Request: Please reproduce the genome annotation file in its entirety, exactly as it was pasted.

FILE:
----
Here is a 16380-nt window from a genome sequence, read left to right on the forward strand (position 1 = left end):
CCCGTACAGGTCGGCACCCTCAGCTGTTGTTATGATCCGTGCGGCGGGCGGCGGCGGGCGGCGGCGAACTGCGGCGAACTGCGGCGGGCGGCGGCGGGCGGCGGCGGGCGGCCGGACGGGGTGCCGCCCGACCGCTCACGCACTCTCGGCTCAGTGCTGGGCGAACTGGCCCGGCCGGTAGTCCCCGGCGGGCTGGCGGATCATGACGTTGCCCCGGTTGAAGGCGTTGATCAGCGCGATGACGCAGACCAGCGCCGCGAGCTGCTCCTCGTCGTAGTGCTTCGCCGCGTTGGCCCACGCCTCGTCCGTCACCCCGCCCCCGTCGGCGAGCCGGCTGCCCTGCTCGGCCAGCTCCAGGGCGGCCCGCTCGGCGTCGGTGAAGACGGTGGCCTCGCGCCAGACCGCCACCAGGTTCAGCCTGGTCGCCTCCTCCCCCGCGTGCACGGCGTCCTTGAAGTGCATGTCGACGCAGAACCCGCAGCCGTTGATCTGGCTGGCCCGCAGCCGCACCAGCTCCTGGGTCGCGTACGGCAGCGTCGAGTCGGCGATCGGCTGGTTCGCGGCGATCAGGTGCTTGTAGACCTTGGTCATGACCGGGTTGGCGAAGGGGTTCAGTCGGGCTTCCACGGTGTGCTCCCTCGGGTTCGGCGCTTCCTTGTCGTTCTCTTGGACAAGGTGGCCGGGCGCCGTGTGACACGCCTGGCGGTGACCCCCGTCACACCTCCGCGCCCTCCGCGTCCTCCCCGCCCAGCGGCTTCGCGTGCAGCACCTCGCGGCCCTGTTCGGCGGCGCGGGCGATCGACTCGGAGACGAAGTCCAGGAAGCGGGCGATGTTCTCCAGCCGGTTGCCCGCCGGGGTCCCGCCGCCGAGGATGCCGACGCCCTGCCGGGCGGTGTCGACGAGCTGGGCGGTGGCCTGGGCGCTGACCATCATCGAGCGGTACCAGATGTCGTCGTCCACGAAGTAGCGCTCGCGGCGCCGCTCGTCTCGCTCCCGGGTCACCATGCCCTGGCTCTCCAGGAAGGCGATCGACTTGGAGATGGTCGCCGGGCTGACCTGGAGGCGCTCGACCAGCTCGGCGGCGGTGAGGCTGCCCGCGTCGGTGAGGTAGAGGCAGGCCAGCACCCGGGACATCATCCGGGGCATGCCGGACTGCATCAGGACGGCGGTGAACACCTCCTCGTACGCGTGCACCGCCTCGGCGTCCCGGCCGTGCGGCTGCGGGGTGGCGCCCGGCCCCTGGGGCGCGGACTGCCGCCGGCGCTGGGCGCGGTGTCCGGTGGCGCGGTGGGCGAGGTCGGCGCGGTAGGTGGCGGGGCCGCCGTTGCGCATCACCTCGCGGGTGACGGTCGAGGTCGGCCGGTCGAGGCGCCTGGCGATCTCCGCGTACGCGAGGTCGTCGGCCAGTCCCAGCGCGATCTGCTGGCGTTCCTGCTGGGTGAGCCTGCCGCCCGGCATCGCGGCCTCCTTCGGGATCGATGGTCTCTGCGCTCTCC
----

Here is a 16380-nt window from a genome sequence, read left to right on the forward strand (position 1 = left end):
CCCGTACAGGTCGGCACCCTCAGCTGTTGTTATGATCCGTGCGGCGGGCGGCGGCGGGCGGCGGCGAACTGCGGCGAACTGCGGCGGGCGGCGGCGGGCGGCGGCGGGCGGCCGGACGGGGTGCCGCCCGACCGCTCACGCACTCTCGGCTCAGTGCTGGGCGAACTGGCCCGGCCGGTAGTCCCCGGCGGGCTGGCGGATCATGACGTTGCCCCGGTTGAAGGCGTTGATCAGCGCGATGACGCAGACCAGCGCCGCGAGCTGCTCCTCGTCGTAGTGCTTCGCCGCGTTGGCCCACGCCTCGTCCGTCACCCCGCCCCCGTCGGCGAGCCGGCTGCCCTGCTCGGCCAGCTCCAGGGCGGCCCGCTCGGCGTCGGTGAAGACGGTGGCCTCGCGCCAGACCGCCACCAGGTTCAGCCTGGTCGCCTCCTCCCCCGCGTGCACGGCGTCCTTGAAGTGCATGTCGACGCAGAACCCGCAGCCGTTGATCTGGCTGGCCCGCAGCCGCACCAGCTCCTGGGTCGCGTACGGCAGCGTCGAGTCGGCGATCGGCTGGTTCGCGGCGATCAGGTGCTTGTAGACCTTGGTCATGACCGGGTTGGCGAAGGGGTTCAGTCGGGCTTCCACGGTGTGCTCCCTCGGGTTCGGCGCTTCCTTGTCGTTCTCTTGGACAAGGTGGCCGGGCGCCGTGTGACACGCCTGGCGGTGACCCCCGTCACACCTCCGCGCCCTCCGCGTCCTCCCCGCCCAGCGGCTTCGCGTGCAGCACCTCGCGGCCCTGTTCGGCGGCGCGGGCGATCGACTCGGAGACGAAGTCCAGGAAGCGGGCGATGTTCTCCAGCCGGTTGCCCGCCGGGGTCCCGCCGCCGAGGATGCCGACGCCCTGCCGGGCGGTGTCGACGAGCTGGGCGGTGGCCTGGGCGCTGACCATCATCGAGCGGTACCAGATGTCGTCGTCCACGAAGTAGCGCTCGCGGCGCCGCTCGTCTCGCTCCCGGGTCACCATGCCCTGGCTCTCCAGGAAGGCGATCGACTTGGAGATGGTCGCCGGGCTGACCTGGAGGCGCTCGACCAGCTCGGCGGCGGTGAGGCTGCCCGCGTCGGTGAGGTAGAGGCAGGCCAGCACCCGGGACATCATCCGGGGCATGCCGGACTGCATCAGGACGGCGGTGAACACCTCCTCGTACGCGTGCACCGCCTCGGCGTCCCGGCCGTGCGGCTGCGGGGTGGCGCCCGGCCCCTGGGGCGCGGACTGCCGCCGGCGCTGGGCGCGGTGTCCGGTGGCGCGGTGGGCGAGGTCGGCGCGGTAGGTGGCGGGGCCGCCGTTGCGCATCACCTCGCGGGTGACGGTCGAGGTCGGCCGGTCGAGGCGCCTGGCGATCTCCGCGTACGCGAGGTCGTCGGCCAGTCCCAGCGCGATCTGCTGGCGTTCCTGCTGGGTGAGCCTGCCGCCCGGCATCGCGGCCTCCTTCGGGATCGATGGTCTCTGCGCTCTCC